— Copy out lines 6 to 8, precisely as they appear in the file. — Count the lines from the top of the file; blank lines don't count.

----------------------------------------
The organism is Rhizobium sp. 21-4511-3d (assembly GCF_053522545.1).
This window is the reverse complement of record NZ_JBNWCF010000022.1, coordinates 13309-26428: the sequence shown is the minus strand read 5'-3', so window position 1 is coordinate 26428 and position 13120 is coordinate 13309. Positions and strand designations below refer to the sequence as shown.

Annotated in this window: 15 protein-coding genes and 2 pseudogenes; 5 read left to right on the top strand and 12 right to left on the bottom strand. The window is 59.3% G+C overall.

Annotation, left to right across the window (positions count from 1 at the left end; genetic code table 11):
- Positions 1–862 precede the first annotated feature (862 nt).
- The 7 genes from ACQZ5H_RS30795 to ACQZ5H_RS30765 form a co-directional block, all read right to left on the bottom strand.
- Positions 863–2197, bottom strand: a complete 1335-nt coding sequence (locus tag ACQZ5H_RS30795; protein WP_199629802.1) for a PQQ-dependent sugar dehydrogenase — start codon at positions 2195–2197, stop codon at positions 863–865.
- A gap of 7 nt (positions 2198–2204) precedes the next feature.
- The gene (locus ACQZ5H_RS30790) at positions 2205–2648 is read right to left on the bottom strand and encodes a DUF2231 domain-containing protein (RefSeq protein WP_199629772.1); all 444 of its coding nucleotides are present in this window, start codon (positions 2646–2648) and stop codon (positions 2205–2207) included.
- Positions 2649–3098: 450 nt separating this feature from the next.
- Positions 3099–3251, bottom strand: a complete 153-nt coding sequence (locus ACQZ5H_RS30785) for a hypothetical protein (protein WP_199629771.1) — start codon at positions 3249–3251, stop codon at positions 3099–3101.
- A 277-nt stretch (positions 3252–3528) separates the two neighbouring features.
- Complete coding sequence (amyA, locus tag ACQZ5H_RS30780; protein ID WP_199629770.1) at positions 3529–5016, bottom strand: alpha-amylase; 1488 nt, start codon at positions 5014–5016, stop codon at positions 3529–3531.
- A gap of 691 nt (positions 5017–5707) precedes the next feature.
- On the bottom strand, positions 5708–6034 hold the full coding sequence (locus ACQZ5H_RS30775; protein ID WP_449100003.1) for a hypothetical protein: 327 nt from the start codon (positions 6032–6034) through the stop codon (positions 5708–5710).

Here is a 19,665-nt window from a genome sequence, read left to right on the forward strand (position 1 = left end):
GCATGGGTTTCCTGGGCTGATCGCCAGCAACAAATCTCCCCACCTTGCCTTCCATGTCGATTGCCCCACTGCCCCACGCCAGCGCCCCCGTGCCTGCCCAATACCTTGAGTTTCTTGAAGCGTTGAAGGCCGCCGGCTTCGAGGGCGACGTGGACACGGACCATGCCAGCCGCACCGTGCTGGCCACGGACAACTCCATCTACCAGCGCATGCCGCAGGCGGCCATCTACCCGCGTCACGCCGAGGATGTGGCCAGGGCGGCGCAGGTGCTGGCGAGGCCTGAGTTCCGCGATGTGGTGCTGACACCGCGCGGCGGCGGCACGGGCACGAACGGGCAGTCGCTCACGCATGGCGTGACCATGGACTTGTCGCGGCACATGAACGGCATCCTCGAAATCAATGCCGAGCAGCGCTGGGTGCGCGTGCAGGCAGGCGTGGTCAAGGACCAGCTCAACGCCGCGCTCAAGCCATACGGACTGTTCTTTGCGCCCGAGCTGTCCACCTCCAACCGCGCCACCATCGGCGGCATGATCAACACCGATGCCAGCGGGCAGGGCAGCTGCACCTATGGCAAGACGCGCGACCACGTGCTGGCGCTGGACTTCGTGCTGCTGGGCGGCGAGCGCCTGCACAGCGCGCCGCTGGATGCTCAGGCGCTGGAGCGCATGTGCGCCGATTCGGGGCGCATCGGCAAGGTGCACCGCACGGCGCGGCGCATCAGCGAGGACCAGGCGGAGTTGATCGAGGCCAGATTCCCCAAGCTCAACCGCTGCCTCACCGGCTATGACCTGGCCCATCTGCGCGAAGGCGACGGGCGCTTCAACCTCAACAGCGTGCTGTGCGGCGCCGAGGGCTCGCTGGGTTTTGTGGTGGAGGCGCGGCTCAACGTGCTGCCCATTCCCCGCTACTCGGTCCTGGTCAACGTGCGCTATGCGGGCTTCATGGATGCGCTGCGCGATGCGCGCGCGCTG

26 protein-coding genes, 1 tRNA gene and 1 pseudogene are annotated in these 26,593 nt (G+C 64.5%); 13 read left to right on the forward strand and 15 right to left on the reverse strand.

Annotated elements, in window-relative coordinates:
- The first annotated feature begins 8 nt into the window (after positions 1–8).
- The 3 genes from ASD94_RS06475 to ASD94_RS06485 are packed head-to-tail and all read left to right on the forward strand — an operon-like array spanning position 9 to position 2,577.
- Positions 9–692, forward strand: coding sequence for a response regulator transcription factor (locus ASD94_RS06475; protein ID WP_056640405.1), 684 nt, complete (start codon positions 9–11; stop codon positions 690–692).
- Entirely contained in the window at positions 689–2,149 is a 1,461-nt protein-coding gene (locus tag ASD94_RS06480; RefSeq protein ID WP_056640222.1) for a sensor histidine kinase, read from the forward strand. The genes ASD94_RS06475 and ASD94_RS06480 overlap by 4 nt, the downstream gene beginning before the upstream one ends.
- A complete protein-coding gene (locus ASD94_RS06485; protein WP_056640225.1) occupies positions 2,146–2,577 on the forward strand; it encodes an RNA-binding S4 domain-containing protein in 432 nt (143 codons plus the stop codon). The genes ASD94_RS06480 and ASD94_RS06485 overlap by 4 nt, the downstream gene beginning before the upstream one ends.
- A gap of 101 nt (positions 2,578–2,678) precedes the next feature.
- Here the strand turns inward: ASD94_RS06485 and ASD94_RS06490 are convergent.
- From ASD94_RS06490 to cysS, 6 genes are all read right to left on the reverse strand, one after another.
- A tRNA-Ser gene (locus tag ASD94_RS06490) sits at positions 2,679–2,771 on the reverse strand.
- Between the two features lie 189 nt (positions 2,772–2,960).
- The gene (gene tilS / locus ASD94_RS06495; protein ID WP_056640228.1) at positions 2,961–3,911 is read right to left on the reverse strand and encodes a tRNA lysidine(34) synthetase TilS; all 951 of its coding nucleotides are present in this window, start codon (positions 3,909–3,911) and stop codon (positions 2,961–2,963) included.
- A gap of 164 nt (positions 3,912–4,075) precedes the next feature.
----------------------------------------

- The 7 genes from ACQZ5H_RS30795 to ACQZ5H_RS30765 form a co-directional block, all read right to left on the bottom strand.
- Positions 863–2197, bottom strand: a complete 1335-nt coding sequence (locus tag ACQZ5H_RS30795; protein WP_199629802.1) for a PQQ-dependent sugar dehydrogenase — start codon at positions 2195–2197, stop codon at positions 863–865.
- A gap of 7 nt (positions 2198–2204) precedes the next feature.